What do I need to do to make my website compliant?

There’s a number of steps that i’m recommending to my clients to make sure that at least their website is GDPR compliant. Unfortunately we can’t advise clients on how to make their internal systems complaint – but the guys at My Life Digital can help in that respect. So, here I present my to-do list for getting your website GDPR compliant…

  1. Talk to your website designer about the functionality on your website
    This is the first step to becoming GDPR complaint. Have a conversation with your web developer and ask them to provide written descriptions of the following:

    • Where is your website hosted?
    • Where is your domain name hosted?
    • Where are your email servers? – for all three of these questions, you want to know the company that provides the servers but also what country those servers are in
    • Are there any contact forms on your website and does the website permanently store any of that information?
    • Is your website backed up and if so, where are the backups stored?
    • Does the site link to any third-party marketing software systems such as Mailchimp, HubSpot, SalesForce etc?
    • Does the website allow users to store their information such as usernames, passwords, personal details (customer addresses etc)?
    • Does the website use Google Analytics or similar usage tracking systems?
  2. Run a check for Cookies on your website
    You can do this without the help from your website designer (as odd as it sounds, they may not actually be aware of just how many cookies your website uses because in many cases these are created by third-party systems and it’s not always clear what those systems do). Use the link here to sign up to the CookieBot service with a free trial of their cookie scanning service.
  3. Get the correct legal documents on your website.
    You’re probably familiar with terms & conditions when using websites but your website also needs a Privacy statement showing how you treat users data. These are the documents we recommend…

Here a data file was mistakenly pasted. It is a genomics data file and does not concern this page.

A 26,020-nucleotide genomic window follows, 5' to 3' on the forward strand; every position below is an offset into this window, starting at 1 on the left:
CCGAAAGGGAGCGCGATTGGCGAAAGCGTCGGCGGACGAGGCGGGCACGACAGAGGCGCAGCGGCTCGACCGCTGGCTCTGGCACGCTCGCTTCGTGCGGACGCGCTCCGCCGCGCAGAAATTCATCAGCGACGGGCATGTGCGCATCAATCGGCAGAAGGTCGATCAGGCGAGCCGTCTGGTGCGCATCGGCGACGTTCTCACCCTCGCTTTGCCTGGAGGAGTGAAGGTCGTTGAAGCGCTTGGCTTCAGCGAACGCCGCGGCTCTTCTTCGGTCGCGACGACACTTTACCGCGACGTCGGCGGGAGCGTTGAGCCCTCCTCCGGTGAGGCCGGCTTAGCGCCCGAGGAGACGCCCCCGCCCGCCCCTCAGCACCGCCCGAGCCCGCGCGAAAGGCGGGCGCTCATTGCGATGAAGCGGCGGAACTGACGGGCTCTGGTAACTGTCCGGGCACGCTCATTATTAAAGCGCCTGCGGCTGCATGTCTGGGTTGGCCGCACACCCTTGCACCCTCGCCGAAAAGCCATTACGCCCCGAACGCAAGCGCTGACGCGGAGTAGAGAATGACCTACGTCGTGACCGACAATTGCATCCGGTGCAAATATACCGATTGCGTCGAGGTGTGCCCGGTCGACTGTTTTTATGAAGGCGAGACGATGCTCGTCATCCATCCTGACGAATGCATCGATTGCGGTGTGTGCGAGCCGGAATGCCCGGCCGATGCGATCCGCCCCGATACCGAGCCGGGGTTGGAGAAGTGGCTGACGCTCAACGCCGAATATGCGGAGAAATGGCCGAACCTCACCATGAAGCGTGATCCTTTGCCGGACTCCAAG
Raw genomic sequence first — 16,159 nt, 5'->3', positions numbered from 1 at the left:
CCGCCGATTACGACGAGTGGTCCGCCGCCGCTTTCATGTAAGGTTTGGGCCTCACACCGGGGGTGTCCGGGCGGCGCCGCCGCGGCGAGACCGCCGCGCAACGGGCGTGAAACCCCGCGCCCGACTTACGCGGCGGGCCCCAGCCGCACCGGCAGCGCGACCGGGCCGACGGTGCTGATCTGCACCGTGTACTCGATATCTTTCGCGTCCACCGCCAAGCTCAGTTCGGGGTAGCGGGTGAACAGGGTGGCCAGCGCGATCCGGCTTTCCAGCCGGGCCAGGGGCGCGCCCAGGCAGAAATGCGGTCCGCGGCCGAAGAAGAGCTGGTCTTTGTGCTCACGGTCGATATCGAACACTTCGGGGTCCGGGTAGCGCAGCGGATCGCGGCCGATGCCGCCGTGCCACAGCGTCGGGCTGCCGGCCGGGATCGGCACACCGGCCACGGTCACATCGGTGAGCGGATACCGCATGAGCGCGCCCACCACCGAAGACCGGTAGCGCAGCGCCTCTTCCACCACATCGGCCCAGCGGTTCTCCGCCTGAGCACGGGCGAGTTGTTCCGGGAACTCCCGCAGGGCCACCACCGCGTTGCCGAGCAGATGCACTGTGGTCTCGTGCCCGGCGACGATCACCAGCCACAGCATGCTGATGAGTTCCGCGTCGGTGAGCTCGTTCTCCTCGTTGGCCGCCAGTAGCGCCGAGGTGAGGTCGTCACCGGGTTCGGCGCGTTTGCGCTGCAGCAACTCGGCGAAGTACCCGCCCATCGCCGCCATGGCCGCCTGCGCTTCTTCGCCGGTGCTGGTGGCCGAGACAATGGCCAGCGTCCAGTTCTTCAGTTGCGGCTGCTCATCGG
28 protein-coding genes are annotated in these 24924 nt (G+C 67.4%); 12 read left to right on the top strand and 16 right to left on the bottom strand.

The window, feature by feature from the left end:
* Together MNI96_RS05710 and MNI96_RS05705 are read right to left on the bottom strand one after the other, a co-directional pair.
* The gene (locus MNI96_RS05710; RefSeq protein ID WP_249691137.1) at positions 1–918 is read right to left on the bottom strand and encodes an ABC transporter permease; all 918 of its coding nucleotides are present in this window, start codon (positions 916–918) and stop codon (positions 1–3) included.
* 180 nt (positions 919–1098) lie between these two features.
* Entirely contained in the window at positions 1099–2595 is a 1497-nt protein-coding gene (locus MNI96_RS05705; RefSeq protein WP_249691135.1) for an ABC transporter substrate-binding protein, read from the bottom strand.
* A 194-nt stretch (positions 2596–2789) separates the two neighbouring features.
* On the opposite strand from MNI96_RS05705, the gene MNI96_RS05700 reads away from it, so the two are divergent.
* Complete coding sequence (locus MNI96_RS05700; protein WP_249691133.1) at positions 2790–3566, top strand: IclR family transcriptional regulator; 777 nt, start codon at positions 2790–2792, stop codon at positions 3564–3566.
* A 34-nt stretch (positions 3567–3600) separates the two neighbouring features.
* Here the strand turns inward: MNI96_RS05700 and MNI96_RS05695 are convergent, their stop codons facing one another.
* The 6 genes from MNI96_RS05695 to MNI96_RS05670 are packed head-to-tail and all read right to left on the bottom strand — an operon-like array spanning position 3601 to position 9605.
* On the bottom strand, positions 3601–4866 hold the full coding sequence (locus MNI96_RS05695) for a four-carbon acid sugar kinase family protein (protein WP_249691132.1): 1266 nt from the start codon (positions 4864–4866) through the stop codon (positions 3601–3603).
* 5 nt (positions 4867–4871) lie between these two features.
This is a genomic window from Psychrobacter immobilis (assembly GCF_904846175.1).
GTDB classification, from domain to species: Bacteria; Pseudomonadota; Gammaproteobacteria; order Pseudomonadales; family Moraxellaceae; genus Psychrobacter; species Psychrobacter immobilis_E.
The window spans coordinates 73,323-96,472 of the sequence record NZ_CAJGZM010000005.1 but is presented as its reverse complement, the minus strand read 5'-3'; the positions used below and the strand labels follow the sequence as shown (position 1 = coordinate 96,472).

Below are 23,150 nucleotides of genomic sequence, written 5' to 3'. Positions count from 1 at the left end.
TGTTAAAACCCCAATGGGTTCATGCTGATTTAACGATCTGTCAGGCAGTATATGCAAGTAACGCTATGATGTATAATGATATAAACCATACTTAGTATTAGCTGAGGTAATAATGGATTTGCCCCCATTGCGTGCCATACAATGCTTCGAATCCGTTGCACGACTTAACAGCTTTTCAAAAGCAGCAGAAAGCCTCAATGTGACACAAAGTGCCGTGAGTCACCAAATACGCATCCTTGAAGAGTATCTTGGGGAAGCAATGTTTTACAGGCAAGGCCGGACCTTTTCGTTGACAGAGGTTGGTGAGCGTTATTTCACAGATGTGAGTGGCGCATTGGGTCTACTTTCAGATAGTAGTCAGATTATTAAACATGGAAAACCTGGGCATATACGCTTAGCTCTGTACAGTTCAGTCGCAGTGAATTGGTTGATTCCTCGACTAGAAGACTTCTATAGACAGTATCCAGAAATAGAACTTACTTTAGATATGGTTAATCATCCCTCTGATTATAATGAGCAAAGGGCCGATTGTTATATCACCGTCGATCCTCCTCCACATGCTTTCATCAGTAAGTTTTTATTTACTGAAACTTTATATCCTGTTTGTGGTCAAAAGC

• Terms & Conditions – depending on what you do with your website this could be one of three documents
      • Terms & Conditions
      • Terms & Conditions for the supply of services
      • Terms & Conditions for the sale of goods
    • Privacy Policy
    • Email Footer & Disclaimer
  4. Secure Socket Layer
    A Secure Socket Layer (or SSL) encrypts the information passed between your website and the users computer – vital if you have any forms, ecommerce carts or user dashboards/membership areas on your website as customer data is vulnerable not just on your website but while it’s travelling to and from your server.
  5. Firewall
    Your website is vulnerable from attack and it’s highly likely that it’s already victim to malware. Unfortunately, the cases of malware infection on websites is a growing problem especially for smaller businesses where security of their website isn’t a top priority.  More often than not, a malware infection turns your website into an email server sending out tons of spammy emails but that infection could also be used to access the data on your website – and if you have personal data then this could mean a data breach and the possibility of a fine! So protecting your site is well worth the investment.

The steps you take to protect your website are steps you’re taking to protect your business and whatever steps you take, make sure that you keep a record of everything so if you do get an issue you at least can demonstrate that you took measures to mitigate the risk and protect personal data.


* The current terms & conditions and privacy policies available on the Rocket Lawyer website are not GDPR compliant yet. The GDPR legislation is still under review so as soon as it’s passed into Law then Rocket Lawyer will update their documents accordingly.